Dave, Nick and George: Crushers of optimism, enemies of business

I spotted this earlier but was at work and couldn’t comment, but its on Liberal Conspiracy via Sunny, and now I’m home.

What have the Lib-Con achieved in their time in office?

Business confidence among UK firms has seen its biggest drop since 1995 due to the government’s rhetoric on spending cuts, a survey suggests.

This leads Brad DeLong, admittedly a man not given to subtlety, to label them Herbert Hoover and Andrew Mellon, the men who helped turn the roaring 20s into the depression 30s.

At the moment monetary policy in this country is tight and is overwhelmingly unlikely to get looser. Our main trading partners are either subduing domestic demand by necessity or through choice.  Our domestic sector is still highly indebted and repairing its balance sheet.

However, at the moment the state can borrow cheaply and boost demand, running deficits for a year longer until the recovery is ingrained will not significantly increase the national debt but it could shave a percent off the unemployment figures.

Moreover, reducing deficits too soon could damage demand to such an extent that we are dipped back into recession, a nightmare scenario unless you’re Hayek or Schumpeter and wish to purge the rottenness from the system. Well you and I am that rottenness, and I think purging us is a dreadful idea.

Running a deficit in a situation where we cannot (will not) use monetary policy to stimulate demand will boost aggregate demand and help stop the economy slipping back into recession.

What would stop us running a deficit longer?

1. Well perhaps we would be unable to afford it, but that isn’t the case, as the markets are offering us very low interest rates on 10 year bonds and our average debt maturity at around 13 years gives us a lot of room to manoeuvre. The interest on our debt is high, but not onerous.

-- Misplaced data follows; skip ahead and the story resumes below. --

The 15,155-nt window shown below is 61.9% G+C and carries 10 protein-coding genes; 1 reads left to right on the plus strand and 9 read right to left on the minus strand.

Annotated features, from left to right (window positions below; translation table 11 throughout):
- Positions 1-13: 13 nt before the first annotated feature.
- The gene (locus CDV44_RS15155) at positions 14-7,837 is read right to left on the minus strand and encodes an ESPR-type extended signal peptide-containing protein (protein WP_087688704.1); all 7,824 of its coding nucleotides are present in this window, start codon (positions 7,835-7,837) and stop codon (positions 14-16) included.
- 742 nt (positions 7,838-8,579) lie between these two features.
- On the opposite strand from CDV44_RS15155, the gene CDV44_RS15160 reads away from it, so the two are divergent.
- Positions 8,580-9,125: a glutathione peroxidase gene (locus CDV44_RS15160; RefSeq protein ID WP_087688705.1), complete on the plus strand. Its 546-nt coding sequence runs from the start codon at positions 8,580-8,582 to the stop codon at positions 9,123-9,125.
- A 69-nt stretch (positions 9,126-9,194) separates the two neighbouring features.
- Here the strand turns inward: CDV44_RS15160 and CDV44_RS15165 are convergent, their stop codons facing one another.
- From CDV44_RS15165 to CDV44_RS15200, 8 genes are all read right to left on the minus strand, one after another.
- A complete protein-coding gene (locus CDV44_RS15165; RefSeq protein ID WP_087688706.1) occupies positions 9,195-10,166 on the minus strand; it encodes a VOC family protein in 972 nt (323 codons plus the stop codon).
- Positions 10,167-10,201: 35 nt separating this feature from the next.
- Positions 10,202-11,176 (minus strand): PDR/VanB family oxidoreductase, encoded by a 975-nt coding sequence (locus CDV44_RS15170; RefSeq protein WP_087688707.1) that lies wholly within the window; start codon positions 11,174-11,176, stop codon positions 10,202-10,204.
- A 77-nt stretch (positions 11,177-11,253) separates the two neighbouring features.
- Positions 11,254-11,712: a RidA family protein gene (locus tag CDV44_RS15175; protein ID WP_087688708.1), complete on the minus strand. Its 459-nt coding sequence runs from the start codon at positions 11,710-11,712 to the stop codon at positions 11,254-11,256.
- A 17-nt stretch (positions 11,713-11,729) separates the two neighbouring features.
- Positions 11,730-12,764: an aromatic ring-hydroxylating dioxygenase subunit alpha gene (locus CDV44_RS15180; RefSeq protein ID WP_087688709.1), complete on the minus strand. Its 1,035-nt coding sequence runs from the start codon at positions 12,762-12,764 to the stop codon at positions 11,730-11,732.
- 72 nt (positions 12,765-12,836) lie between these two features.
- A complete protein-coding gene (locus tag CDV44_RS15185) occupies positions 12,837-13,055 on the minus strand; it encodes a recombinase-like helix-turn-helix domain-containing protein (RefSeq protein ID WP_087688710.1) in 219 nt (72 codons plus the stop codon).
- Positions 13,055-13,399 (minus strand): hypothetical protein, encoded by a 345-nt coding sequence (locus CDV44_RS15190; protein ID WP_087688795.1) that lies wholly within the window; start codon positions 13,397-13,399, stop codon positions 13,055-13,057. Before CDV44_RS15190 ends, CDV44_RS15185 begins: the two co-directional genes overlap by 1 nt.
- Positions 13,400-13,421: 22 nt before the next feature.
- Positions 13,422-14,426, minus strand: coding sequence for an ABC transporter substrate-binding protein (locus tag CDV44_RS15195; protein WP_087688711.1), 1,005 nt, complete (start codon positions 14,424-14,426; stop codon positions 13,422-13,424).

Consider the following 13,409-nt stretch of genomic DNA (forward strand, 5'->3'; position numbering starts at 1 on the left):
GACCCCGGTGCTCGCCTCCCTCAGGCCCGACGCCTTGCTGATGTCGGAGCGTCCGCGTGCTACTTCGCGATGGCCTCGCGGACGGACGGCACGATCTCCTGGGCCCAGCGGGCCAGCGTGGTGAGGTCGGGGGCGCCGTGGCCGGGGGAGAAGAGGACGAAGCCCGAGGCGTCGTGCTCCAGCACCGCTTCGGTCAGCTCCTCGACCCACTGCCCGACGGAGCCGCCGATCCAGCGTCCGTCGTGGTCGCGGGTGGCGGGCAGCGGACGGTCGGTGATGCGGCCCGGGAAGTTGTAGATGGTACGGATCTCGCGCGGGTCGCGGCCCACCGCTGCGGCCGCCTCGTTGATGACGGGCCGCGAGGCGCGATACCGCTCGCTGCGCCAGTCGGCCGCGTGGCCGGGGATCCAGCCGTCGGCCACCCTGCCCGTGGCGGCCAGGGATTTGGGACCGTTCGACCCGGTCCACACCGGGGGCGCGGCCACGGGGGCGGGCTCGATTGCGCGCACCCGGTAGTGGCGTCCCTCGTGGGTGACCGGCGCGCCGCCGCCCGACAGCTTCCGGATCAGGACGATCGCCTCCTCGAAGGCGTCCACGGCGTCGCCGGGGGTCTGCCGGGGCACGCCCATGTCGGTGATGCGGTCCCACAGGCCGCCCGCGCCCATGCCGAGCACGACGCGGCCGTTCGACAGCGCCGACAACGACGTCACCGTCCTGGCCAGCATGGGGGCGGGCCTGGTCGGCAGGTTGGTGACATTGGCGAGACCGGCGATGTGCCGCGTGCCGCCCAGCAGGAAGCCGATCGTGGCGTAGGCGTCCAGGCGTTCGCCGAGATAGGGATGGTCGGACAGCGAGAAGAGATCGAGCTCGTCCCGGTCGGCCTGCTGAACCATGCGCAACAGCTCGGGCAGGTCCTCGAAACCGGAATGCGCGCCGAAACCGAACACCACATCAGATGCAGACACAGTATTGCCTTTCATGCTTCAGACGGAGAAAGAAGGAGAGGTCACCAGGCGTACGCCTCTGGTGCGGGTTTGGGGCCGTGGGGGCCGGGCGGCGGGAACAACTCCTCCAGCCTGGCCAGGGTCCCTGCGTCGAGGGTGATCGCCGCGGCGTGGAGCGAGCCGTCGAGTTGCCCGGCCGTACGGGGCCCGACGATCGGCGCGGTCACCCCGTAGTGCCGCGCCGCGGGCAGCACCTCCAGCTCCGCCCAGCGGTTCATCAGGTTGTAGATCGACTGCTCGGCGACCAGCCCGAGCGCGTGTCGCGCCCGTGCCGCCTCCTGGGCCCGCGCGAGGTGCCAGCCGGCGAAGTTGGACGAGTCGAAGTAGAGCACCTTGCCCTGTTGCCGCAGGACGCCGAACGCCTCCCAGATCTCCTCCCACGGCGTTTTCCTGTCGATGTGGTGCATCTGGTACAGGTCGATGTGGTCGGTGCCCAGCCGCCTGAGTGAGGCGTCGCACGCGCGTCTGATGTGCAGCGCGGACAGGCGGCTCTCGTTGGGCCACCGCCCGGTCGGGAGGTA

2. Government borrowing may crowd out private borrowing, meaning that inefficient public sector pet projects replace efficient private sector businesses. But we are not in normal times:

Under the kind of conditions we’re now facing, the main determinant of business investment is the state of the economy, as evidenced by the plunge in investment shown in the figure. This, in turn, means that anything that improves the state of the economy, including fiscal stimulus, leads to more investment, and hence raises the economy’s future potential. That is, under current conditions deficit spending doesn’t lead to crowding out — it leads to crowding in. In fact, you could argue that the worst thing we can do for future generations is NOT to run sufficiently large deficits right now.

3. Alternatively you can pontificate on intergenerational justice while shafting aforementioned generation.

The coalition are running the wrong fiscal policy for the situation. They are doing so through choice. Lots of metrics are pointing to this – interest rates, business confidence, the electorate didn’t mandate the cuts to be proposed.

When they write the history of this episode they will ask how we could have let them get away with it, and ask whether it was them or us who were more stupid.

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2 thoughts on “Dave, Nick and George: Crushers of optimism, enemies of business

  1. “What would stop us running a deficit longer?

    1. Well perhaps we would be unable to afford it, but that isn’t the case, as the markets are offering us very low interest rates on 10 year bonds and our average debt maturity at around 13 years gives us a lot of room to manoeuvre. The interest on our debt is high, but not onerous.”

    Now where have we heard that sort of argument before in the not too distant past?

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